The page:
Wednesday, October 28, 2009

More Good News!

She has started taking breast milk through her feeding tube. 4 cc's every 3 hours for the last 24 hours, this morning it was 8 cc's for 3 feedings, then up to 12 after that! We're hoping she'll be up to full feeds in 3-5 days so they can stop the IV nutrition. They didn't put a PICC line in after surgery because they had trouble finding veins.

All that was for the nurses in my family who will know what it means! For the rest of us, 80 cc is a little over 2.5 fluid ounces or 5 tablespoons of liquid. Basically, her intestines look like they are working fine and healing well.

Mental Health Day

Yesterday I told our nurse that I didn't want any bad news, and if they had any for me it would have to wait until today. Olivia has been improving radically in the past week since the surgery. The surgeries were for the feeding tube in her belly and to reconnect her intestines and should not really make a difference to her ability to move. Rafe said he felt like her body was like, "HEY! That hurt! Is that attached to me? Wait... I have legs.... I have arms.... I have a body! lets see if I can move them around!"

So it has been wonderful to see her making movements similar to what a newborn would make. She can curl her hands, bring her arms to midline, move her head slightly on occasion and flex her legs and bring them in. She is still floppy, but her muscle tone has improved significantly. They told us that after her surgery she would be intubated and back on a ventilator (she had been weaned to a nasal cannula). However, less than a few hours after her surgery, she was fighting the intubation so they took it out and put her back on the cannula (this was a week ago). Sunday she was breathing room air and has been ever since. Her O2 levels range from 86 to 100, but have mostly been high 90s. She is breathing ON HER OWN!

Things were going so well that I really did not want to hear anything negative yesterday. I just wanted to savor the moment and watch her and snuggle with her.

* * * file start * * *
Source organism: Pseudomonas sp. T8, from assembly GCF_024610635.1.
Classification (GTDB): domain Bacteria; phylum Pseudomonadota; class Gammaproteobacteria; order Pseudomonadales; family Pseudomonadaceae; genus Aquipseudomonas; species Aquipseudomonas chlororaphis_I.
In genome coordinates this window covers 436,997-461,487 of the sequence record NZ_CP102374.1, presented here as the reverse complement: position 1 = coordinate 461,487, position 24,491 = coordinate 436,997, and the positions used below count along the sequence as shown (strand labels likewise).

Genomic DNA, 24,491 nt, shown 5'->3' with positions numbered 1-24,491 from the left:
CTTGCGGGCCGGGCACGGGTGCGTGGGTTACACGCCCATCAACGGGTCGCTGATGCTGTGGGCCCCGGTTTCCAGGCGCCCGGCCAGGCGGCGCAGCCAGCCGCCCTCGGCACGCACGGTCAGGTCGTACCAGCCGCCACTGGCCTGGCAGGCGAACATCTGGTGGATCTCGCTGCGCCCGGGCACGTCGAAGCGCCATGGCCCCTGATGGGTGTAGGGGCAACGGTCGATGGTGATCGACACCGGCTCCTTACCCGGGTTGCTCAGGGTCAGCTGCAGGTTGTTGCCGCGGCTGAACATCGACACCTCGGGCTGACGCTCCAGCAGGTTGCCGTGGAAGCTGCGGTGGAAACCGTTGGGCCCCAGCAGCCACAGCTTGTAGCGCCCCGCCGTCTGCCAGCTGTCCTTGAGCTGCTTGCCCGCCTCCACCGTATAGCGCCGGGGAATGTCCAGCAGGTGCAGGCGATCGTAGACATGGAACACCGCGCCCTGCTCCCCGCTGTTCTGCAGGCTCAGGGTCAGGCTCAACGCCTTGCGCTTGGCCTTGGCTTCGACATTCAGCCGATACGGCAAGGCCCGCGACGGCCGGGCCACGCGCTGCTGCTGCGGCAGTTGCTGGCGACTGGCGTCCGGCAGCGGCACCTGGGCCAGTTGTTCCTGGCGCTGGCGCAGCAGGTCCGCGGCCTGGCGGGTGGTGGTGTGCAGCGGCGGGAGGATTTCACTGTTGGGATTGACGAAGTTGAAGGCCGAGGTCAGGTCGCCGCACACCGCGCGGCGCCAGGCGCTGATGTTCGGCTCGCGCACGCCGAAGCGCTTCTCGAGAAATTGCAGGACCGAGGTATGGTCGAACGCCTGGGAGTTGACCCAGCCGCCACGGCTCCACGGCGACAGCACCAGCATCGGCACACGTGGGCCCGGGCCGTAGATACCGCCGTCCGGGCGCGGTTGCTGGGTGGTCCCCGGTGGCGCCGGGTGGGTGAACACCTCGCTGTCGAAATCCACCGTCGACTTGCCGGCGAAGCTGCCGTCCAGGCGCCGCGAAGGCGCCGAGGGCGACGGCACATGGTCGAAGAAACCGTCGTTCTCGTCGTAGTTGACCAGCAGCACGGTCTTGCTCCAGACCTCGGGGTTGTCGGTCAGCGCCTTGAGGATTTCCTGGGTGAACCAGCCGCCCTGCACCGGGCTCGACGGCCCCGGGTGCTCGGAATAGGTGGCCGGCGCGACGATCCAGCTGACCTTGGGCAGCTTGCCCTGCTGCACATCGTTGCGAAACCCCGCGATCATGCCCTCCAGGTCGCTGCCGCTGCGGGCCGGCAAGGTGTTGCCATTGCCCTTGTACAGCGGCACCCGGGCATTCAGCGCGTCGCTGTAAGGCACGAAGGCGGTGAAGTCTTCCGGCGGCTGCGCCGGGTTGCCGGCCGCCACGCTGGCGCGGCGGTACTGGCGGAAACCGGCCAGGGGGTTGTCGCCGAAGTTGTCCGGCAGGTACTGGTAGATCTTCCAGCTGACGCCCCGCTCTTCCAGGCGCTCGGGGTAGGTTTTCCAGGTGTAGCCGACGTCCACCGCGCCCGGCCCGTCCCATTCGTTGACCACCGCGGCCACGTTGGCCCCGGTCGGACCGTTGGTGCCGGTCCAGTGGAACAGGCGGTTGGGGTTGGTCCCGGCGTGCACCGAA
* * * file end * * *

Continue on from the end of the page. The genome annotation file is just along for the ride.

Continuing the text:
We still have a long ways to go, but she looks great. I will post more pictures and updates tonight. Off to the hospital.

Tuesday, October 27, 2009

Floppy Baby

Olivia was born at 10:28 pm. An hour into it, we were told it was a good time to pray after my husband left the room to ask about her. Three and a half hours later, the first people we saw were the two people from the emergency flight crew from MUSC. They wheeled her incubator in the room next to the bed so that I could reach up and touch her leg through the round window before they took off with her. They also gave me a polaroid picture of her - when I can find a way to scan it, I'll post it. She was yellow, bruised, and flat. They had worked on her for that entire time trying to stabilize her and there were some oxygen deprivation issues.

You can see how floppy her tone is in this picture. Any semblance of positioning was done by the nurses in all of the pictures I've posted so far. They would move her in different positions, taking into account the tubes, wires and lines coming out of her but also trying to keep her muscles stretched. In her right arm is a PICC line for direct nutrition.

It was excruciating to watch her lay so still. At the time, the doctors were telling us that it could be from the tremendous amount of trauma she suffered after birth and the medications for pain and seizures. It was a time to just wait and watch.



Bilirubin

Three days into this, Olivia's bilirubin levels were very high and she was
put under lights with a little blindfold on.


At the bottom right of the picture is a breast pad - compare that to the size of her head for an idea of how little she was.

She has had three chest tubes in her side all together (the slender white tube at the bottom)
to help her lungs.

Sweet big sister

I can only imagine what is going through Amelia's mind by the look on her face. One thing that sort of surprized me was how attached she was to Olivia already and what a sad or concerned look was on her face for some of these pictures. She's such a sweet and empathetic child.





August 25

Looking through the incubator - it's covered with a cloth so she was
shielded from the lights and just lifted up when she had visitors.

Double click this picture and compare the size of Rafe's finger with the size of her leg.

Due Date

Olivia was due October 25 - this past Thursday. Sunday she weighed 6#12oz. and was 21.5 inches long. In two months she has gained almost four pounds and 4.5 inches. Amazing to think that she would have still been in my belly; she looks huge now compared to when she was born.

First Look, First Touch

This was taken 2 days after Olivia was born. We were blessed by 2 families who watched Amelia for us - one the night of Olivia's birth, and the other during the following days until my parents could arrive from Kansas City.